Early treatment of any heart attack is the key in preventing or reducing any damage to the heart muscle. This is why it is so important that we are able to recognizing the early symptoms that are associated with this condition. Especially if we want the victim to survive the attack.

Once the diagnosis of an attack has been confirmed by a doctor, the necessary treatment/s to restore blood and oxygen flow to the heart muscle can begin immediately. Remember time is of the essence. These treatments will include medications along with other medical procedures.

Medications that are used in treating a heart attack include:

  • Thrombolytic medicines. This particular group of medications, are prescribed because they dissolve the blood clots found in the coronary arteries. In order for these particular medications to be effective, they have to be administered to the attack victim within an hour of their initial attack symptoms.
  • Beta Blockers. These medications are prescribed to individuals because they reduce the workload that is forced upon the heart muscle. Beta Blockers are also used to relieve an heart attack victim of chest pains and to further help in the prevention of any additional attacks.
  • Angiotensin-Converting Enzyme. These medications are also known as ACE inhibitors. They are prescribed because they lower your blood pressure and cause a decrease in the potential strain put on your heart. These medications also reduce any further weakening of the heart muscle.
  • Anticoagulants. This group of medications are prescribed to heart attack victims because they thin out the blood; thus, preventing any potential blood clots from developing or forming in the coronary arteries.
  • Anti-platelet medicines. These are medications that include drugs such as aspirins and clopidogrel. These stop platelets (a form of blood cell) from binding together and causing blood clots to form in the arteries.

Medical procedures used in treating attack victims!

When any of the available medications mentioned above fail to prevent an individual from having an attack, the next step is for doctor/s to perform a medical procedure that will help. Medical procedures normally include the following:

  • Angioplasty. This is a non-surgical procedure that is used by doctors to open up any coronary arteries that appear to be blocked from a clot. During this procedure a small mesh tube called stent, can be inserted directly into the artery to help prevent any further blockage. Some of these mesh tubes can also be coated with a special medication that will treat the victim's condition.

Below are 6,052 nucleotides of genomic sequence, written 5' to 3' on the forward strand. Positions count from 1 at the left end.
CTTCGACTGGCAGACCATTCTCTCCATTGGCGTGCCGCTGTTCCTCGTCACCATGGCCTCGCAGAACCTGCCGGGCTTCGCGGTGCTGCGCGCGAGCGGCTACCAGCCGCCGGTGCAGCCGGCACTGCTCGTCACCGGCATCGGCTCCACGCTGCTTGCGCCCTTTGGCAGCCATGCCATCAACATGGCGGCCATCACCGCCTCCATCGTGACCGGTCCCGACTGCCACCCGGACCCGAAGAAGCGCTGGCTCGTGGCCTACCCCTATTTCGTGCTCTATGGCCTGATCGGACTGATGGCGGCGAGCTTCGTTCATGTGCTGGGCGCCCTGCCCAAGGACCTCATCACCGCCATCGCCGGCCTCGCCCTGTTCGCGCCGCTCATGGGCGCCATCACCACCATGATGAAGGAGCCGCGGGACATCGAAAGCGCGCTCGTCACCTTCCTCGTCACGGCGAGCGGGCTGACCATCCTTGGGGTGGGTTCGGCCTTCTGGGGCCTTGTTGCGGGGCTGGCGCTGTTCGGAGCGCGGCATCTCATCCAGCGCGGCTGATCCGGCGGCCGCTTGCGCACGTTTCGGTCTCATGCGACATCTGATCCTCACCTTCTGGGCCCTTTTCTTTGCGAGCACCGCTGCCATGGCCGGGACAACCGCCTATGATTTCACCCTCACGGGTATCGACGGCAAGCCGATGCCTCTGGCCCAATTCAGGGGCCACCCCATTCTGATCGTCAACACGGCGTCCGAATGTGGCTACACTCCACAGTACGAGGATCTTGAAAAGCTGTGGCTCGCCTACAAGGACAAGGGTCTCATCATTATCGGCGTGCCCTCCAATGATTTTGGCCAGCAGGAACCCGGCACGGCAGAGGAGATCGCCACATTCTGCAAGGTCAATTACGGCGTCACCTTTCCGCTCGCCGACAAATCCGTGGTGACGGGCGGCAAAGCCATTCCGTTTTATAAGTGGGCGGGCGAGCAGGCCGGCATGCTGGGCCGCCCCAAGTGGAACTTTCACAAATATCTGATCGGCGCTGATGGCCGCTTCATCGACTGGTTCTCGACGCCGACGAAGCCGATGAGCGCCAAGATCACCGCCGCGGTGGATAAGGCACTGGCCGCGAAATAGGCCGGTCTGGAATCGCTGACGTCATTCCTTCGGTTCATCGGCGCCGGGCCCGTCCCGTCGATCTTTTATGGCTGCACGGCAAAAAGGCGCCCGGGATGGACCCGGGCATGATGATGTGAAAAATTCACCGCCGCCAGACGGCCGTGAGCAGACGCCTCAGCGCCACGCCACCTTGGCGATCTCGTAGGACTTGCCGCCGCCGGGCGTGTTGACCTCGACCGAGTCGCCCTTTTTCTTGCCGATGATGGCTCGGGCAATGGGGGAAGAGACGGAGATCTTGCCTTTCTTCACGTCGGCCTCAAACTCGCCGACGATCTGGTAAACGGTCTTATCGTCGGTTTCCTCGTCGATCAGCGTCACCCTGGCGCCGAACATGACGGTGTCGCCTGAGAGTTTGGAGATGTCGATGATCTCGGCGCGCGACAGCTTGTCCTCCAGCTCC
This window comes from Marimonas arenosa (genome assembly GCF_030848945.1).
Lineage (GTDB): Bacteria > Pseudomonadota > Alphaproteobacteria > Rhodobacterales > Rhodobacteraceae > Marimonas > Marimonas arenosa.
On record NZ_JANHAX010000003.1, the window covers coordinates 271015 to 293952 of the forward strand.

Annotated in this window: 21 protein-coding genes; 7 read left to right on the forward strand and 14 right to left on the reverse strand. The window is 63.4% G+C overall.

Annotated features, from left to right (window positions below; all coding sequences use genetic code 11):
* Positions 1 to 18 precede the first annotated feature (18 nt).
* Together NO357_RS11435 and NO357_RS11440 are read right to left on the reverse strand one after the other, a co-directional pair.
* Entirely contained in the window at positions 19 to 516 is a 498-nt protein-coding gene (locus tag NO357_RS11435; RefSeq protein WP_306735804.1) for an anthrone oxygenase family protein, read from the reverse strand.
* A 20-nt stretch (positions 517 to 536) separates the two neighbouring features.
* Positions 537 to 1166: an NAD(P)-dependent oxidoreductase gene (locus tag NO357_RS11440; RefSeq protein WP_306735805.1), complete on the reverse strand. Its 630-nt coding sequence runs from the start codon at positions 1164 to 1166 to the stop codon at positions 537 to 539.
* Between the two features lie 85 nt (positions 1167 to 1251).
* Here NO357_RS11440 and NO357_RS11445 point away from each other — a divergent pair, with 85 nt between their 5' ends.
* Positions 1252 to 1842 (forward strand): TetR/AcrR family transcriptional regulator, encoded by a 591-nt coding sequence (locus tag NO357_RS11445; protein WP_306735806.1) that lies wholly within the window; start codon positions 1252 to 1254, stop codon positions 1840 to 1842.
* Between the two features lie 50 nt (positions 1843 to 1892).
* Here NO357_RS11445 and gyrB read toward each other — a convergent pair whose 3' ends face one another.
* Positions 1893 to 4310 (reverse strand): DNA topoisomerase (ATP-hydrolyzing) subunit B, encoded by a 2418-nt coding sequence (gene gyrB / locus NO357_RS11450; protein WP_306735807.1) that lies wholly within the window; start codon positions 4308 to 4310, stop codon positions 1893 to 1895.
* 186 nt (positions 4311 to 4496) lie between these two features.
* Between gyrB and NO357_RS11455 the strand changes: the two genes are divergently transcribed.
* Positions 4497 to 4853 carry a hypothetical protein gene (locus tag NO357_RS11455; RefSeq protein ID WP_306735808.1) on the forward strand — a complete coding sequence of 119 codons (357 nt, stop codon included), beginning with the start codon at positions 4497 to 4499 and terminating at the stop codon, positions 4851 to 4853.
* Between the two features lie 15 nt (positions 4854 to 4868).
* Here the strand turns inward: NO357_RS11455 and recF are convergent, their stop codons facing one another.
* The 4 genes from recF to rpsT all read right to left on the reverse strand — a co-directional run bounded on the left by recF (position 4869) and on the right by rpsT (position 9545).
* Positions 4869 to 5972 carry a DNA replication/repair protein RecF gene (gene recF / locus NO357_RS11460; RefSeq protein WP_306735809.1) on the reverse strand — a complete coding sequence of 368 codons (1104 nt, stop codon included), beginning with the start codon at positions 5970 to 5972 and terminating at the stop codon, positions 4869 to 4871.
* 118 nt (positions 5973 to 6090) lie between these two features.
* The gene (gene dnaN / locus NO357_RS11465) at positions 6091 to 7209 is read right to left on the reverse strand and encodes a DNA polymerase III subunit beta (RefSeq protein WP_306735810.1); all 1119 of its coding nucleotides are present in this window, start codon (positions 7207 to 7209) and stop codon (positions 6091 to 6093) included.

• Coronary Artery By-pass Grafting. This is a surgical procedure that involves doctors removing arteries or veins from one part of an individual's body and sewing them in place to act as a by-pass for the originally blocked arteries.

Reducing the risks of potential attacks!

Avoiding or preventing an attack, involve individuals taking the necessary steps to change their lifestyles to a more healthier one. These important changes should include:

  • Switching your diet/s to one that is low in saturated fats and cholesterol.
  • A diet that consist of plenty fruits and vegetables.
  • Reducing your weight and maintaining a safe and healthy one.
  • Becoming a non-smoker.
  • Increasing your physical activities. Exercise more frequently.
  • Properly treating your high blood pressure. Your doctor may prescribed certain medications for treating this condition so that you are able to keep it under control.
  • Properly treating your high blood cholesterol.
  • If diet and exercise fail to lower your blood cholesterol, then your doctor/s may recommend prescription drugs to treat this disorder.

  • Diabetes. Properly managing your blood glucose is the key to avoiding any complications that are normally associated with this chronic disease.

    It is unfortunate that about half the people that suffer from heart attacks, die within an hour of experiencing the first signs or before they can get to the emergency room at the hospital. However if a attack victim, is in the company of someone who can recognize any of the symptoms of a attack, then they could call the emergency services (911) right away.

    At the same time, they can render any assistance possible that may help the attack victim. Remember, by making a few lifestyle changes, diabetics and non-diabetics can live a full, active, and productive life before and after a heart attack.